Green marketing isn’t new. It’s been used for years. But since “An Inconvenient Truth” won an Oscar last year, it’s become trendy. The idea of looking at green from two different angles takes the product a step beyond the others in the pack. It even implies the competitor’s product isn’t recyclable!

Marketers follow trends. Good marketers build on those trends. Great marketers create the trends.

What are you promoting in your product. What aren’t you?

Recycle this marketing tip. Forward it to a friend.

-- Phil Sasso

Friday, April 11, 2008

Suggestive Selling

"Suggestive Selling." It's a lot more innocent than it sounds. It's about making suggestions -- not being suggestive.

You can really increase your profits with a little suggestive selling. It’s the same technique the magenta-haired cashier at the fast-food joint uses when she asks if you want fries and a drink with your buffalo burger.

Only in your business, it's probably much more sophisticated and requires more in-depth product knowledge.

Perhaps a better analogy is the black-tie waiter at a white tablecloth restaurant suggesting a red wine to go with your meal.

One way to do this is to ask meaningful questions to determine your customers’ needs.

I once had a client that direct-marketed rebuilt cylinder heads. It was basically a mail order operation. His telephone reps took orders and shipped crated cylinder heads across the nation. What made my client especially successful is how he trained his phone reps to diligently ask if the customer needed a head gasket or head bolts or other add-ons. If I remember right he actually made a higher margin on these add-ons than he made on the initial sale.

And add-on sales don't just just add a few more dollars of profit to each sale; they make for more satisfied customers. That translates to more repeat business and referrals. No one wants to be in the middle of an engine overhaul and find they don't have the right gasket in stock or that the old head bolt is stripped or broken.

So, do yourself and your customers a favor and be sure you finish the job. Ask them for the add-on sale. Don't just ask"will there be anything else?" That question begs a "no." Be specific. They may not be thinking of the whole process and your questions are probably more helpful than you realize.

Remember, you’re an expert in what you sell. Don’t be afraid to share your knowledge by making meaningful suggestions.

Thursday, March 20, 2008

Tip from the Archives...

I'm in a Cabin near Mammoth Cave Kentucky on vacation this week.

Lots of marketing lessons learned here. More on that in future tips.

In the meantime, here's a brushed up tip from the archives about a previous vacation:


My family just got back from a weeklong vacation in the middle of nowhere.

Actually, our cottage was in the middle of a lot of things. But we were surrounded by thousands of acres of nothing, but nature -- the Kickapoo Wilderness Reserve in Southwestern Wisconsin.

I'm now well-rested and a little more educated for my adventure.

One of the things I discovered about the smaller towns and cities around us was that they do marketing a little differently. I'll call it "nonmarketing".

For instance, we visited Wilton, Wisconsin, the heart of the famous Elroy-Sparta trail, the first rails to trails path in the U.S. It was "Wood Tick Days" in town, so we stopped at a shop called Almosta Store. (Funny name, funny owner)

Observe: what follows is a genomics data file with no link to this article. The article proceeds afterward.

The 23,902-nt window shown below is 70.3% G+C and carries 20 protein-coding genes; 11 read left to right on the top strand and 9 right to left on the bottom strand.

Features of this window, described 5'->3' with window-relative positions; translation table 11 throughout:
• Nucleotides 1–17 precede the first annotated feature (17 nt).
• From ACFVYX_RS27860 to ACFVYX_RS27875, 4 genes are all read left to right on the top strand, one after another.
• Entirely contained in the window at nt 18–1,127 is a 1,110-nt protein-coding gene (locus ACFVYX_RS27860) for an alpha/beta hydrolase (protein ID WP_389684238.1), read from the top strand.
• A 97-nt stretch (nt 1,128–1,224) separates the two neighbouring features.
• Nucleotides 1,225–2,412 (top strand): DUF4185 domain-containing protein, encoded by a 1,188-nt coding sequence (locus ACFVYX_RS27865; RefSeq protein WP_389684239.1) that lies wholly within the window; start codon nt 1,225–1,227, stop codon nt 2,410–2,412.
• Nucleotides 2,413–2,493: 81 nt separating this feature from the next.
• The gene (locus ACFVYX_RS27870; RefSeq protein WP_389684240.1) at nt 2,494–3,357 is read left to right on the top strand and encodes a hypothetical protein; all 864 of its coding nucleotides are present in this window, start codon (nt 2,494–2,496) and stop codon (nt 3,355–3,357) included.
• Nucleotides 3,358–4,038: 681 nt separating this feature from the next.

The shop was having a "My Wife's Away Sale". The shop owner encouraged us to grab anything we like and he'd give us a deal on it -- as long as his wife didn't get back first. Then he just chatted with us about nothing in particular. He didn't try to sell us anything. He even had a table with free stuff on it he was giving away. Without the typical hype and pressure, shopping was more fun. We didn't feel we needed to keep our defenses up.

His wife appeared after a few moments, but he promised to honor any prices he had given us. We picked up a Father-Son set of "BITE ME - Wilton Wood Tick Days" T-Shirts and left smiling.

I don't often feel the same way shopping at corporate-owned chains here in Chicago.

Why? We trained salespeople to ask for the sale. In fact we've taught them to almost pester the customer demanding the sale. It puts a customer's defenses up and increases resistance.

The same is true for the advertising techniques that scream at us with loud colors, busy designs and "act now" offers.

Good advertising doesn't push you, it nudges you. Sometimes it just moves you with a laugh or a tear. It's as real and sincere as your best salesman.

So the next time you're in Wilton, Wisconsin (pop. 574) stop in the Almosta Store for a lesson in marketing and walk across the street to Gina's Pies Are Square for some good food and a lesson in merchandising. But I'll try to cover that some other time

Friday, February 29, 2008

Marketing Tip Mix: Price...

Beth and I were at a Big Box home improvement store last week. I was overwhelmed by the new and half-finished projects on my mental "To Do" list. Then, as we walked down the HVAC aisle, Beth added one more "To Do" to my list: Change the furnace filter.

"Come on," I said. " I think I just did that for Y2K."

"You changed it last month," she chided me.

"So, how often are you suppose to change this thing?"

"I think it's every month," Beth said.

I picked up a 3M branded filter looking for a recommendation. But first I spotted the price.

"Holy cow!" I said "For this price, I'd go broke changing the filter every month. Can't we just dust more or something?"

"That's one of those Ultra filters." Beth clarified. "You only change those every three of four months. And it keeps your house cleaner."

"What? Does it come with maid service?"

"It's better. It filters out more dust and allergens." she explained. "You get what you pay for."